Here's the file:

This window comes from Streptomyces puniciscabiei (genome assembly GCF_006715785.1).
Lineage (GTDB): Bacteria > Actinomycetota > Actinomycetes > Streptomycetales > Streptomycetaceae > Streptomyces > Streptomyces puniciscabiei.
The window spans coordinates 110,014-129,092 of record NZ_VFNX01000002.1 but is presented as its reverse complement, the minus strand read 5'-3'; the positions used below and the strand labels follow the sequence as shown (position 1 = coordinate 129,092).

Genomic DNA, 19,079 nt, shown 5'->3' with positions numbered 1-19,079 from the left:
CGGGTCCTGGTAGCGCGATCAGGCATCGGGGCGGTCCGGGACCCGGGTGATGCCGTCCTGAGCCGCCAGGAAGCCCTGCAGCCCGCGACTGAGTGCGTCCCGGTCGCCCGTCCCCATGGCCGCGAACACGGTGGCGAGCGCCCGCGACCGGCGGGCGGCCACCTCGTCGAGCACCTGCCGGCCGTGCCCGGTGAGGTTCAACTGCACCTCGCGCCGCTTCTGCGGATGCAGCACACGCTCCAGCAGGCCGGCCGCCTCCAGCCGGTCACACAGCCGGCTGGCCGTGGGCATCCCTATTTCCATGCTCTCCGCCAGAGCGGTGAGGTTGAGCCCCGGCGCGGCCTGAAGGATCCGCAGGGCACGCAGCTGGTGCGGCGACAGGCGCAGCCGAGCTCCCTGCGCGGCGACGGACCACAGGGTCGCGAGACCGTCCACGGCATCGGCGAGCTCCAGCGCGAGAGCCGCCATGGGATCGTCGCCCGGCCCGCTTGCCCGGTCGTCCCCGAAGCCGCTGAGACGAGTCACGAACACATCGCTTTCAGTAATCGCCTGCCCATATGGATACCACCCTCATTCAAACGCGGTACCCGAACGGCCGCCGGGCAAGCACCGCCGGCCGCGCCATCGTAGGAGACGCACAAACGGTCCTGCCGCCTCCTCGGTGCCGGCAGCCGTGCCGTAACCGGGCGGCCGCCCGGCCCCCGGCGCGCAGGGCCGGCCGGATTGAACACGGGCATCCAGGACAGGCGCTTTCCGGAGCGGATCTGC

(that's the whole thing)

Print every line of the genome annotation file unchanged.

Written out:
This window comes from Streptomyces puniciscabiei (genome assembly GCF_006715785.1).
Lineage (GTDB): Bacteria > Actinomycetota > Actinomycetes > Streptomycetales > Streptomycetaceae > Streptomyces > Streptomyces puniciscabiei.
The window spans coordinates 110,014-129,092 of record NZ_VFNX01000002.1 but is presented as its reverse complement, the minus strand read 5'-3'; the positions used below and the strand labels follow the sequence as shown (position 1 = coordinate 129,092).

Genomic DNA, 19,079 nt, shown 5'->3' with positions numbered 1-19,079 from the left:
CGGGTCCTGGTAGCGCGATCAGGCATCGGGGCGGTCCGGGACCCGGGTGATGCCGTCCTGAGCCGCCAGGAAGCCCTGCAGCCCGCGACTGAGTGCGTCCCGGTCGCCCGTCCCCATGGCCGCGAACACGGTGGCGAGCGCCCGCGACCGGCGGGCGGCCACCTCGTCGAGCACCTGCCGGCCGTGCCCGGTGAGGTTCAACTGCACCTCGCGCCGCTTCTGCGGATGCAGCACACGCTCCAGCAGGCCGGCCGCCTCCAGCCGGTCACACAGCCGGCTGGCCGTGGGCATCCCTATTTCCATGCTCTCCGCCAGAGCGGTGAGGTTGAGCCCCGGCGCGGCCTGAAGGATCCGCAGGGCACGCAGCTGGTGCGGCGACAGGCGCAGCCGAGCTCCCTGCGCGGCGACGGACCACAGGGTCGCGAGACCGTCCACGGCATCGGCGAGCTCCAGCGCGAGAGCCGCCATGGGATCGTCGCCCGGCCCGCTTGCCCGGTCGTCCCCGAAGCCGCTGAGACGAGTCACGAACACATCGCTTTCAGTAATCGCCTGCCCATATGGATACCACCCTCATTCAAACGCGGTACCCGAACGGCCGCCGGGCAAGCACCGCCGGCCGCGCCATCGTAGGAGACGCACAAACGGTCCTGCCGCCTCCTCGGTGCCGGCAGCCGTGCCGTAACCGGGCGGCCGCCCGGCCCCCGGCGCGCAGGGCCGGCCGGATTGAACACGGGCATCCAGGACAGGCGCTTTCCGGAGCGGATCTGC